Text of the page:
Energy Smart: Wall Insulation
How Using the Right Home Insulation Techniques Will Help You Lower the Energy Bill
Have you ever dreaded opening the energy bill for your home, especially during hot summer months and cold winter months, when you know you’ll have to maintain a certain temperature to stay comfortable? With newer homes, there are ways to identify leaks that might be letting cold and warm air out, but for older homes it could be as simple as installing the correct amount of insulation for your home. By doing so, it is possible to lower heating bills and cooling bills by a substantial amount to keep your home comfortable, regardless of the weather or season. Here is what you need to know about home insulation.
The R-Value of Insulation
The R-value is a unit of measure that is used in construction and building to determine how well something can resist the flow of heat once it is exposed. The greater the R-value, the more efficient the object is in resisting the flow of heat. R-value is one of the four factors that determine the effectiveness of insulation materials with the others being thickness of the material, density, and surface emissivity.
What areas need the most insulation in the home?
There are parts of your house which will need insulation the most. These include:
· The roof and loft: These are the two areas of a home that can experience a lot of heat loss. By insulating them, homeowners can reduce this loss.
· Cavity wall: Not all homes have cavity walls, but if yours has one, you are likely to need roof insulation services to reduce heat loss.
· Tanks pipes and radiators: When these parts of the home are insulated, heat loss is reduced significantly.
· Floor: people ignore heat loss through the floor, but it does contribute to a bigger energy bill. Depending if your house has a basement or not, you could look at both insulation or home geothermal systems.
· Solid walls: These walls lose twice as much heat as cavity walls, and therefore, need to be insulated to curb heat loss.
· Draught proofing, and reduction of damp condensation, are other techniques which are very effective in managing heat loss from home.
Therefore, the first step in the process of insulation is finding out where most of the heat loss occurs. Once you have this figured out, you can get the right insulation technique to manage heat loss.
What heat insulation techniques are there?
Concrete block insulation
This is a technique used on unfinished walls, including the foundation of the home, but you will need an expert in construction to do concrete block insulation. The main benefits of this type of insulation is that it increases the R-value of the wall, and increases its insulating power by up to ten times and keeps the rooms well-conditioned.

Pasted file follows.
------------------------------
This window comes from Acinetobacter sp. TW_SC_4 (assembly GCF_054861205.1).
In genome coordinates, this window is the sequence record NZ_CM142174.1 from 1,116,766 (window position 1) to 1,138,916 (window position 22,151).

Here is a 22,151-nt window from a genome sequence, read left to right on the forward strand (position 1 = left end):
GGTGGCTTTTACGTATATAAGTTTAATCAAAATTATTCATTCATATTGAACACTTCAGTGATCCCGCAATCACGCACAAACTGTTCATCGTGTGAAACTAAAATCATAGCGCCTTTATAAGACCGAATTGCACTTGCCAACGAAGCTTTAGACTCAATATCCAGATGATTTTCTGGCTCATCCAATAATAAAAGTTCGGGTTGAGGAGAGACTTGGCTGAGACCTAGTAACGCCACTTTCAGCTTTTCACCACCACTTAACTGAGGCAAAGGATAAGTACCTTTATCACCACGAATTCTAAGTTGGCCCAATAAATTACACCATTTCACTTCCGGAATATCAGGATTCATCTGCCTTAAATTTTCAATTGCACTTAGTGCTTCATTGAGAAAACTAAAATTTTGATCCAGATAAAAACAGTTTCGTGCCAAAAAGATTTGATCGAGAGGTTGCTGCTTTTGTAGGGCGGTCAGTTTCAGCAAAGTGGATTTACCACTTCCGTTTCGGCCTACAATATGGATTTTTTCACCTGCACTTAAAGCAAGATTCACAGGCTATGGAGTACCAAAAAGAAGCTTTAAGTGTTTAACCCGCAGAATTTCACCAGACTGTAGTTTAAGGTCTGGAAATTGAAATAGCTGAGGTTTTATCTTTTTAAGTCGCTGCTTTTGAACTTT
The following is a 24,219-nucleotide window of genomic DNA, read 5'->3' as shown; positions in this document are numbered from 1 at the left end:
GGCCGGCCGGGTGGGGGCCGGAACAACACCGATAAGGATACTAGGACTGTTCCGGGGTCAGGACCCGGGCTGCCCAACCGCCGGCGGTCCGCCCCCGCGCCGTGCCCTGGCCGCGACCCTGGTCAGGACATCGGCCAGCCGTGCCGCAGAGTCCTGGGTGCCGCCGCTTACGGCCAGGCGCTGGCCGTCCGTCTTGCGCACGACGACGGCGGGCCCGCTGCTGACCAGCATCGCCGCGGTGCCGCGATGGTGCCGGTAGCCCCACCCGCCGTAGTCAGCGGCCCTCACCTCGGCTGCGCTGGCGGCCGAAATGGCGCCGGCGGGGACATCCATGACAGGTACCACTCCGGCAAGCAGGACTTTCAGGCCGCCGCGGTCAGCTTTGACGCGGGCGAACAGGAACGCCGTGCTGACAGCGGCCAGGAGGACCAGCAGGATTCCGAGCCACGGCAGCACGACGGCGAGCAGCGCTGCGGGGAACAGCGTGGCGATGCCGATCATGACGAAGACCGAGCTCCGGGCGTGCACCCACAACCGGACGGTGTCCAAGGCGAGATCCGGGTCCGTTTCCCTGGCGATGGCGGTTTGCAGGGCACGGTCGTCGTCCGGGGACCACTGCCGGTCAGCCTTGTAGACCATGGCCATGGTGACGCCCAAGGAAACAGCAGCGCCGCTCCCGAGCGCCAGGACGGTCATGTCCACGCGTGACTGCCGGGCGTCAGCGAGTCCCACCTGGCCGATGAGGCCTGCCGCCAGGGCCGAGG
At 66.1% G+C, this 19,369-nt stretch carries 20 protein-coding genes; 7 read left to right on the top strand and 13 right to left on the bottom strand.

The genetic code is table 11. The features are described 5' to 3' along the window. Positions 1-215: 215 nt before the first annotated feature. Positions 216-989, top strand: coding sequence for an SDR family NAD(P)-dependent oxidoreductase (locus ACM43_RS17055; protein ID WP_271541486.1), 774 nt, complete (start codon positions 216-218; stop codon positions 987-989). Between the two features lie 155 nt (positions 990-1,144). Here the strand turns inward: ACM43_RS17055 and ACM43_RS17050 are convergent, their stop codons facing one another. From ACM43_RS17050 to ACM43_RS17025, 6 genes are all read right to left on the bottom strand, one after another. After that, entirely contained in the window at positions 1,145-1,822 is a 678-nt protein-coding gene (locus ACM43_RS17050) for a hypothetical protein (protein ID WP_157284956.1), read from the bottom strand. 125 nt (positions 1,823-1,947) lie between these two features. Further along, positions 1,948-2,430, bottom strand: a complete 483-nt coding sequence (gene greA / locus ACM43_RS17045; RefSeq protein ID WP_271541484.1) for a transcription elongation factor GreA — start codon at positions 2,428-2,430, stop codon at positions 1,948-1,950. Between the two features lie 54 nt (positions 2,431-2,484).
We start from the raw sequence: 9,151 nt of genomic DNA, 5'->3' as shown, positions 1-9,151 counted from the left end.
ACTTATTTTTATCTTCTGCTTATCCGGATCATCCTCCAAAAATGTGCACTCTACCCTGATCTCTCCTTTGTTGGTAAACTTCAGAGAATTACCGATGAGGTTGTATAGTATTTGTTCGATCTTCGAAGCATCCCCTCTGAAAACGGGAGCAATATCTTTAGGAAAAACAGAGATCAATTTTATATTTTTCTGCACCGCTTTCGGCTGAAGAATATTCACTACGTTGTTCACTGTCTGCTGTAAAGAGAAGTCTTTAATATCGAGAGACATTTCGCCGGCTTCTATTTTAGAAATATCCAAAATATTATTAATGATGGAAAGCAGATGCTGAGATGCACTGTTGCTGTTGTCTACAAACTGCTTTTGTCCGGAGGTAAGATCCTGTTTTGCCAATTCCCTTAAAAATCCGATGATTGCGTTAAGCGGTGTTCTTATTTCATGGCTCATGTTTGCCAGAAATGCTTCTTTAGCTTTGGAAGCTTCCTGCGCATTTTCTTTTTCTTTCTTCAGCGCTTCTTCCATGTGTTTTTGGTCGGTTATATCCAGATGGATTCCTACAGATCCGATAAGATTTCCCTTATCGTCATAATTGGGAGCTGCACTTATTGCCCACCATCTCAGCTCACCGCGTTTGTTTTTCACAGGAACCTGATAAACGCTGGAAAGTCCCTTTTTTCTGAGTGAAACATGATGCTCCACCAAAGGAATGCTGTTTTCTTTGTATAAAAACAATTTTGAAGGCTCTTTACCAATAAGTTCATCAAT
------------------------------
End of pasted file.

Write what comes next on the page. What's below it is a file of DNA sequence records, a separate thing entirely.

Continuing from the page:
Spray Foam Insulation
This is an insulation technique that is applied to parts of the home such as enclosed existing walls, unfinished attic floors, and open new wall cavities to name a few. The materials used in spray foam insulation include polyurethane, phenolic, cementitious, and polyisocyanurate. The application is done by actually spraying a pressurIzed product, or doing it in smaller scale by using small spray containers.
Structural Insulated Panels
This method can be used for a wide range of places that need insulation, such as, walls in unfinished buildings, floors, roofs, ceilings and other structures. The SIPs are fitted together to form walls and roofs. The materials used for this technique include foam board, liquid foam insulation core, and straw core insulation. They take less time to build, but they have been rated among one of the best insulation techniques in the home.
Rigid Fiber Insulation
This is another technique that is used for ducts in unconditioned places, and other spaces that need insulation and can withstand high temperature. The ducts are fabricated by HVAC contractors in their shops and supplied on demand. They use materials like fiberglass and mineral wool.
How much insulation does the home need?
There is a lot of information out there about over-insulating the home, and how it can lead to moisture accumulation and mold among other related problems. However, this does not mean that homeowners should shy away from insulating their houses. The reality is that the amount of insulation you need depends on the climate zone you live in, the building design, the age of the home, and your desired energy cost-cutting needs.
The best way to handle home insulation and get the right amount of insulation to meet your needs, is hiring a professional contractor to assess your home’s needs and recommend the best insulation type and level. A home that is well insulated is comfortable to live in, energy efficient and eases the pain of paying high energy bills every month.